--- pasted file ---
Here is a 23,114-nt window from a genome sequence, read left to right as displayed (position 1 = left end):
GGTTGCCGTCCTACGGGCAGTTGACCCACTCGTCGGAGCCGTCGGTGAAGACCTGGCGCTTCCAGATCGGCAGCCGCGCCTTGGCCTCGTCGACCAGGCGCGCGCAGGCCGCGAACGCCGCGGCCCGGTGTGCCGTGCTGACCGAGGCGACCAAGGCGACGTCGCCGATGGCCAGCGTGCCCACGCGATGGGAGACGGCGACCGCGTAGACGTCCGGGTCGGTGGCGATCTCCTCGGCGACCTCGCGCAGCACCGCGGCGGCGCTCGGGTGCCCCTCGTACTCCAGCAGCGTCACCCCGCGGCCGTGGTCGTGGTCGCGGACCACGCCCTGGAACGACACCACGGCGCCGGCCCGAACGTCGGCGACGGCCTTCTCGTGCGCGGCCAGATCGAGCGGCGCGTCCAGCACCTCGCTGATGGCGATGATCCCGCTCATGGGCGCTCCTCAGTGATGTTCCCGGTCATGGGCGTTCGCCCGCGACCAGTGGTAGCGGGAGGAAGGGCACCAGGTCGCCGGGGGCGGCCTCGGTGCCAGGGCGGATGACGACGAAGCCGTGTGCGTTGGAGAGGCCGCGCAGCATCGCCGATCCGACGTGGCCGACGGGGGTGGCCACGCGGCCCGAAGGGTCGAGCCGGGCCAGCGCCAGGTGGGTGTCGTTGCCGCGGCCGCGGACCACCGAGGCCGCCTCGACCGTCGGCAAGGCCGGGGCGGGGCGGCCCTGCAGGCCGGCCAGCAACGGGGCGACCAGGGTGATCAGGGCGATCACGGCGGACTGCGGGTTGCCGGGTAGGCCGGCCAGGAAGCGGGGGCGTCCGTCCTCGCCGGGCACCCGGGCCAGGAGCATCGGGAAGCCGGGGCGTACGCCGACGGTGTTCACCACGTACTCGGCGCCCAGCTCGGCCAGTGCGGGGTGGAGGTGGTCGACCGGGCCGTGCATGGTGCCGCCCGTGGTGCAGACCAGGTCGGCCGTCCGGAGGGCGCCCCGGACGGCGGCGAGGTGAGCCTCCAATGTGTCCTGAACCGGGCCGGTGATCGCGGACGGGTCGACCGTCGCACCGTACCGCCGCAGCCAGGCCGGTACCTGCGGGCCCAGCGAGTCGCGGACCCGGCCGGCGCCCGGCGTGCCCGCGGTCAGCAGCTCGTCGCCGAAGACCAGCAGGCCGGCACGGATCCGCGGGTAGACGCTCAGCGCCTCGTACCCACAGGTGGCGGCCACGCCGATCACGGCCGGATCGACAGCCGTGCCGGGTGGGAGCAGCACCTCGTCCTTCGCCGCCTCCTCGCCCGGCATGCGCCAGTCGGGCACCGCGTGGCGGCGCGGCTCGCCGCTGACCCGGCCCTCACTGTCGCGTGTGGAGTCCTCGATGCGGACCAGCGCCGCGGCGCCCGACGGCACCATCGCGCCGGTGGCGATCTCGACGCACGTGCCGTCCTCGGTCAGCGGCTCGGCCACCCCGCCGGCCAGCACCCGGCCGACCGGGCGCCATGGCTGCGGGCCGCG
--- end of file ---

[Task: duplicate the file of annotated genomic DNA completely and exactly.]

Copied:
Here is a 23,114-nt window from a genome sequence, read left to right as displayed (position 1 = left end):
GGTTGCCGTCCTACGGGCAGTTGACCCACTCGTCGGAGCCGTCGGTGAAGACCTGGCGCTTCCAGATCGGCAGCCGCGCCTTGGCCTCGTCGACCAGGCGCGCGCAGGCCGCGAACGCCGCGGCCCGGTGTGCCGTGCTGACCGAGGCGACCAAGGCGACGTCGCCGATGGCCAGCGTGCCCACGCGATGGGAGACGGCGACCGCGTAGACGTCCGGGTCGGTGGCGATCTCCTCGGCGACCTCGCGCAGCACCGCGGCGGCGCTCGGGTGCCCCTCGTACTCCAGCAGCGTCACCCCGCGGCCGTGGTCGTGGTCGCGGACCACGCCCTGGAACGACACCACGGCGCCGGCCCGAACGTCGGCGACGGCCTTCTCGTGCGCGGCCAGATCGAGCGGCGCGTCCAGCACCTCGCTGATGGCGATGATCCCGCTCATGGGCGCTCCTCAGTGATGTTCCCGGTCATGGGCGTTCGCCCGCGACCAGTGGTAGCGGGAGGAAGGGCACCAGGTCGCCGGGGGCGGCCTCGGTGCCAGGGCGGATGACGACGAAGCCGTGTGCGTTGGAGAGGCCGCGCAGCATCGCCGATCCGACGTGGCCGACGGGGGTGGCCACGCGGCCCGAAGGGTCGAGCCGGGCCAGCGCCAGGTGGGTGTCGTTGCCGCGGCCGCGGACCACCGAGGCCGCCTCGACCGTCGGCAAGGCCGGGGCGGGGCGGCCCTGCAGGCCGGCCAGCAACGGGGCGACCAGGGTGATCAGGGCGATCACGGCGGACTGCGGGTTGCCGGGTAGGCCGGCCAGGAAGCGGGGGCGTCCGTCCTCGCCGGGCACCCGGGCCAGGAGCATCGGGAAGCCGGGGCGTACGCCGACGGTGTTCACCACGTACTCGGCGCCCAGCTCGGCCAGTGCGGGGTGGAGGTGGTCGACCGGGCCGTGCATGGTGCCGCCCGTGGTGCAGACCAGGTCGGCCGTCCGGAGGGCGCCCCGGACGGCGGCGAGGTGAGCCTCCAATGTGTCCTGAACCGGGCCGGTGATCGCGGACGGGTCGACCGTCGCACCGTACCGCCGCAGCCAGGCCGGTACCTGCGGGCCCAGCGAGTCGCGGACCCGGCCGGCGCCCGGCGTGCCCGCGGTCAGCAGCTCGTCGCCGAAGACCAGCAGGCCGGCACGGATCCGCGGGTAGACGCTCAGCGCCTCGTACCCACAGGTGGCGGCCACGCCGATCACGGCCGGATCGACAGCCGTGCCGGGTGGGAGCAGCACCTCGTCCTTCGCCGCCTCCTCGCCCGGCATGCGCCAGTCGGGCACCGCGTGGCGGCGCGGCTCGCCGCTGACCCGGCCCTCACTGTCGCGTGTGGAGTCCTCGATGCGGACCAGCGCCGCGGCGCCCGACGGCACCATCGCGCCGGTGGCGATCTCGACGCACGTGCCGTCCTCGGTCAGCGGCTCGGCCACCCCGCCGGCCAGCACCCGGCCGACCGGGCGCCATGGCTGCGGGCCGCG